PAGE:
The United States women’s soccer team will look to wrap up top spot in Group G at the 2016 Rio Olympics when taking on familiar foe Colombia in the stifling conditions of Manaus on Tuesday. After victories over New Zealand and France in its opening two matches, the U.S., which is seeking a fourth successive gold medal, has already guaranteed passage into the quarterfinals.
Carli Lloyd and co. need just a point against Colombia to be sure of moving on as group winners. That would in theory give the U.S. a more favorable draw in the last eight, with the winner going onto meet a third-placed team while the runner-up would have to face the first-place team from Group F, currently 2012 bronze medalist Canada. But the reward may not be all that kind, with the possibility that the third-placed team could be high-ranking Germany or Australia.
Still, the U.S. has no reason to fear any opponent right now. The world champion has not reached is sparkling best yet in Brazil, other than in brief flashes, yet, with the base of a solid defense and unparalleled mental toughness, it has still been enough for back-to-back wins. After a 2-0 victory over New Zealand, the U.S., helped by some big saves from Hope Solo, survived an early flourish and a late onslaught from world No. 3 France to grind out a victory thanks to a scrappy close-range finish from captain Lloyd.
The U.S. will hope to have an easier time of things on Tuesday. Certainly it has dominated Colombia in recent years, getting the better of Las Cafeteras at the last three major tournaments. After 3-0 wins in group play at the 2011 World Cup and the 2012 Olympics, the U.S. won 2-0 in the Round of 16 at last year’s World Cup.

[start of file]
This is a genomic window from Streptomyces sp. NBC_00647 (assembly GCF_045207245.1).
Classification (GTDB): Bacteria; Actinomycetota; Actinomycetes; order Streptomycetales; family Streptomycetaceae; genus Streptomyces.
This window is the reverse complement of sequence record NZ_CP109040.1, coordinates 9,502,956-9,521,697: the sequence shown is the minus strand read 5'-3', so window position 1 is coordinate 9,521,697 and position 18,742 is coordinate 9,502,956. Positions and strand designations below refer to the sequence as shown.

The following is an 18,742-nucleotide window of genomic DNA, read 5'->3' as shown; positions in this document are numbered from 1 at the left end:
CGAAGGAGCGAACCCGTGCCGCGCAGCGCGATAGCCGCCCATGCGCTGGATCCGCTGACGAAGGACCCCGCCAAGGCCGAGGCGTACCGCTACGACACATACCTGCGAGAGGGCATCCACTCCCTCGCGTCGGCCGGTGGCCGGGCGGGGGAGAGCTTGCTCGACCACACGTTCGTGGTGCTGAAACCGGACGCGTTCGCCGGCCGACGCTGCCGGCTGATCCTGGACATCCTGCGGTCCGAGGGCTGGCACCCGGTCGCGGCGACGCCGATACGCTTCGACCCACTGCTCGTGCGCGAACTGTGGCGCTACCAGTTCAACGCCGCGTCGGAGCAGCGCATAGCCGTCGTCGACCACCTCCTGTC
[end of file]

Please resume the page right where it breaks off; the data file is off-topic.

While Colombian women’s soccer appeared to be on an upward curve, and it scored a famous win over France at the last World Cup, the 2016 Olympics has so far been a massive disappointment. Defeats to France and, more painfully, New Zealand mean that Colombia has only an incredibly slim chance of advancing onto the next round. To stay alive, Colombia would not only need to beat the United States, but also hope that several other results go in its favor.
Given that the U.S. position so strong and there is such little time between games at the Olympics – all four quarterfinals will take place on Friday – Ellis could well opt to rotate her lineup on Tuesday.
“With such a short turnaround we have to use every single player on this roster,” midfielder Morgan Brian said. “And that’s what’s really cool about this tournament: Every single player is going to be needed at some time.”
Ellis has said that both Julie Johnston and Mallory Pugh, who missed out on the game against France with minor injuries, will be available on Tuesday. It remains to be seen whether they will come straight back into the lineup, but Lindsey Horan and Christen Press, who have both come off the bench in the first two games, could earn first starts. There may also be a chance to hand first minutes of the competition to Megan Rapinoe, who hasn’t played since last December after tearing her anterior cruciate ligament in her right knee.
Prediction: This should be a comfortable outing for the U.S. against a Colombia side struggling for form and likely to be morally deflated. Even if Ellis makes changes, the depth of the U.S. squad is such that it is still more than capable of putting in an impressive showing.
Predicted Score: USA 2-0 Colombia